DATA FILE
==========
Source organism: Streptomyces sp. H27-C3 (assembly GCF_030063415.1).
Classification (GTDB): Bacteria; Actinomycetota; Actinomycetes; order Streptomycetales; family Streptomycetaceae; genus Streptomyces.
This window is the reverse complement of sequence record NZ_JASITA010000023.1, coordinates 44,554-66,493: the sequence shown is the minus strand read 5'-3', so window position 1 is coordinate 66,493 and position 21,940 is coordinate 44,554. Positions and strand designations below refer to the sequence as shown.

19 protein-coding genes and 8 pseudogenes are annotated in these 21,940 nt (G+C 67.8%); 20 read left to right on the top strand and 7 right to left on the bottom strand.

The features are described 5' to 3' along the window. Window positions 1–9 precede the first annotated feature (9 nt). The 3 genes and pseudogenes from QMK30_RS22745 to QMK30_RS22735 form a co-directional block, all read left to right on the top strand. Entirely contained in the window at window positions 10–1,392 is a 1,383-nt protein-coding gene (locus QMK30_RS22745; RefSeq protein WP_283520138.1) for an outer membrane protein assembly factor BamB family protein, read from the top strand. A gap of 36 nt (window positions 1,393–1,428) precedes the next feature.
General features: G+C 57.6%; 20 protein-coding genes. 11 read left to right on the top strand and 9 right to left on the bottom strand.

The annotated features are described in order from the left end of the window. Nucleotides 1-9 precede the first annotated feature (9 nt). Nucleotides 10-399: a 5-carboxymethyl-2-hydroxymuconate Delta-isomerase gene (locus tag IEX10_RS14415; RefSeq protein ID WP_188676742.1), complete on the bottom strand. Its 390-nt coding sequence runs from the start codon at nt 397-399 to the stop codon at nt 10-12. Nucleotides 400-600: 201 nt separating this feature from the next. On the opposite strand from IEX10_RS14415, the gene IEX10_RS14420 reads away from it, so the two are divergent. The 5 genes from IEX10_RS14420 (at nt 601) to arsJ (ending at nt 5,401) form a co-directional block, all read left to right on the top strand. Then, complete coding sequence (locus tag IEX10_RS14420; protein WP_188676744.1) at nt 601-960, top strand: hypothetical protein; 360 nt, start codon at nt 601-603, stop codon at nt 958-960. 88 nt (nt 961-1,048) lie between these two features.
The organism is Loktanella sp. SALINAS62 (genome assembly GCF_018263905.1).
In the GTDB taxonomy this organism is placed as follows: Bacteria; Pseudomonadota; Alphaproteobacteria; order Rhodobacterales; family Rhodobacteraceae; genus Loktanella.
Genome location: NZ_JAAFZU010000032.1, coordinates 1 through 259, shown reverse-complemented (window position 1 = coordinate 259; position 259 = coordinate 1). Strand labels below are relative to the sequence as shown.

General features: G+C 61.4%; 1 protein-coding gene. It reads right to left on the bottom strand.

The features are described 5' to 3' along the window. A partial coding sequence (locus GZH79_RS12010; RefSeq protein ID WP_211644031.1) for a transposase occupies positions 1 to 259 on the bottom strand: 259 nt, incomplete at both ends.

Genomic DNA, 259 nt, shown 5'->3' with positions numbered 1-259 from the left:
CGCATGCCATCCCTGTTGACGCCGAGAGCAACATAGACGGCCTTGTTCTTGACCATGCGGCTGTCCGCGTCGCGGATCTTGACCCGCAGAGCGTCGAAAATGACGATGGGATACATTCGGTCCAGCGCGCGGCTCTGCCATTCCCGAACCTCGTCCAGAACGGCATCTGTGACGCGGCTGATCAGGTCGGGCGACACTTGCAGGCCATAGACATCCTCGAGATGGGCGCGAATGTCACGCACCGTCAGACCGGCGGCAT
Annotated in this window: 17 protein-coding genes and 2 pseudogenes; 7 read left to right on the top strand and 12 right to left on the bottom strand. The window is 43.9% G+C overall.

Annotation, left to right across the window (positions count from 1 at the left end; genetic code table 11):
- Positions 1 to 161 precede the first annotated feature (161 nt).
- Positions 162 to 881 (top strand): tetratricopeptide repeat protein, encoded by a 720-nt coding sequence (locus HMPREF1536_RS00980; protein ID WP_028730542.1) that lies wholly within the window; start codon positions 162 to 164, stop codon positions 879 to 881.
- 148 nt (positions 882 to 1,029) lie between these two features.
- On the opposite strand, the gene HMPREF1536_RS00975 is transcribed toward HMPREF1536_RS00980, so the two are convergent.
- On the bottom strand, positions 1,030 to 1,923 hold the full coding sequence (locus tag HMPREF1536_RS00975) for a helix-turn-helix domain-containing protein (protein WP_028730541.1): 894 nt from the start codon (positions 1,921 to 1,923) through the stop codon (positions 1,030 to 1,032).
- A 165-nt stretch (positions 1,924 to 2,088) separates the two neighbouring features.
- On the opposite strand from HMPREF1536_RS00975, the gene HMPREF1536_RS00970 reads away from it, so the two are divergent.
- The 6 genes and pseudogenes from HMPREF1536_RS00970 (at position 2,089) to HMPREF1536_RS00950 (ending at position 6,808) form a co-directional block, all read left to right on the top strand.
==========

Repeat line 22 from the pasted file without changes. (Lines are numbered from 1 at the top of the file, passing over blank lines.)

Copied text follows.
- A 165-nt stretch (positions 1,924 to 2,088) separates the two neighbouring features.